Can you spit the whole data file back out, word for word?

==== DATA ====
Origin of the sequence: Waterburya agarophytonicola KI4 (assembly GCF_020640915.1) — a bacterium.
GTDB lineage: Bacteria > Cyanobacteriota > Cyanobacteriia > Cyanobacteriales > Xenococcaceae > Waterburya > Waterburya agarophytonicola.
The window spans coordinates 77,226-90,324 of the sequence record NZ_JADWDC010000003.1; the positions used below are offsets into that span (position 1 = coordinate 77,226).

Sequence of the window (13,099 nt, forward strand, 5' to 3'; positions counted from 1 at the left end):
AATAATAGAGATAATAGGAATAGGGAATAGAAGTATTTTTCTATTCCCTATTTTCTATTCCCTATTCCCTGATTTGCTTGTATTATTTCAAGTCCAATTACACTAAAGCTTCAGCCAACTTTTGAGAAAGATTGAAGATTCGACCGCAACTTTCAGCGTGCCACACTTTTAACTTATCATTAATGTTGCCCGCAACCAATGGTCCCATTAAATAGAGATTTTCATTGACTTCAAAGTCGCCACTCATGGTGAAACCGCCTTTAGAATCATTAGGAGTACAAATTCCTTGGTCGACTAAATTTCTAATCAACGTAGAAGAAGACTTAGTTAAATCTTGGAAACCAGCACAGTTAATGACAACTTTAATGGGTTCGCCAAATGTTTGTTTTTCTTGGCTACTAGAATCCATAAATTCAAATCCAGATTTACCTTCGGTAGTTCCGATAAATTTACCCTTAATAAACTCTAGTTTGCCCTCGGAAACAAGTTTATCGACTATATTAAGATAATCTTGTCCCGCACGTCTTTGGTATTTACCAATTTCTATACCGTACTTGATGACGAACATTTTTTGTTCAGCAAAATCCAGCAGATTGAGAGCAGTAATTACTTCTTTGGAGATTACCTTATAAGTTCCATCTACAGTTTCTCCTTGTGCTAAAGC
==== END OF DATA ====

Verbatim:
Origin of the sequence: Waterburya agarophytonicola KI4 (assembly GCF_020640915.1) — a bacterium.
GTDB lineage: Bacteria > Cyanobacteriota > Cyanobacteriia > Cyanobacteriales > Xenococcaceae > Waterburya > Waterburya agarophytonicola.
The window spans coordinates 77,226-90,324 of the sequence record NZ_JADWDC010000003.1; the positions used below are offsets into that span (position 1 = coordinate 77,226).

Sequence of the window (13,099 nt, forward strand, 5' to 3'; positions counted from 1 at the left end):
AATAATAGAGATAATAGGAATAGGGAATAGAAGTATTTTTCTATTCCCTATTTTCTATTCCCTATTCCCTGATTTGCTTGTATTATTTCAAGTCCAATTACACTAAAGCTTCAGCCAACTTTTGAGAAAGATTGAAGATTCGACCGCAACTTTCAGCGTGCCACACTTTTAACTTATCATTAATGTTGCCCGCAACCAATGGTCCCATTAAATAGAGATTTTCATTGACTTCAAAGTCGCCACTCATGGTGAAACCGCCTTTAGAATCATTAGGAGTACAAATTCCTTGGTCGACTAAATTTCTAATCAACGTAGAAGAAGACTTAGTTAAATCTTGGAAACCAGCACAGTTAATGACAACTTTAATGGGTTCGCCAAATGTTTGTTTTTCTTGGCTACTAGAATCCATAAATTCAAATCCAGATTTACCTTCGGTAGTTCCGATAAATTTACCCTTAATAAACTCTAGTTTGCCCTCGGAAACAAGTTTATCGACTATATTAAGATAATCTTGTCCCGCACGTCTTTGGTATTTACCAATTTCTATACCGTACTTGATGACGAACATTTTTTGTTCAGCAAAATCCAGCAGATTGAGAGCAGTAATTACTTCTTTGGAGATTACCTTATAAGTTCCATCTACAGTTTCTCCTTGTGCTAAAGC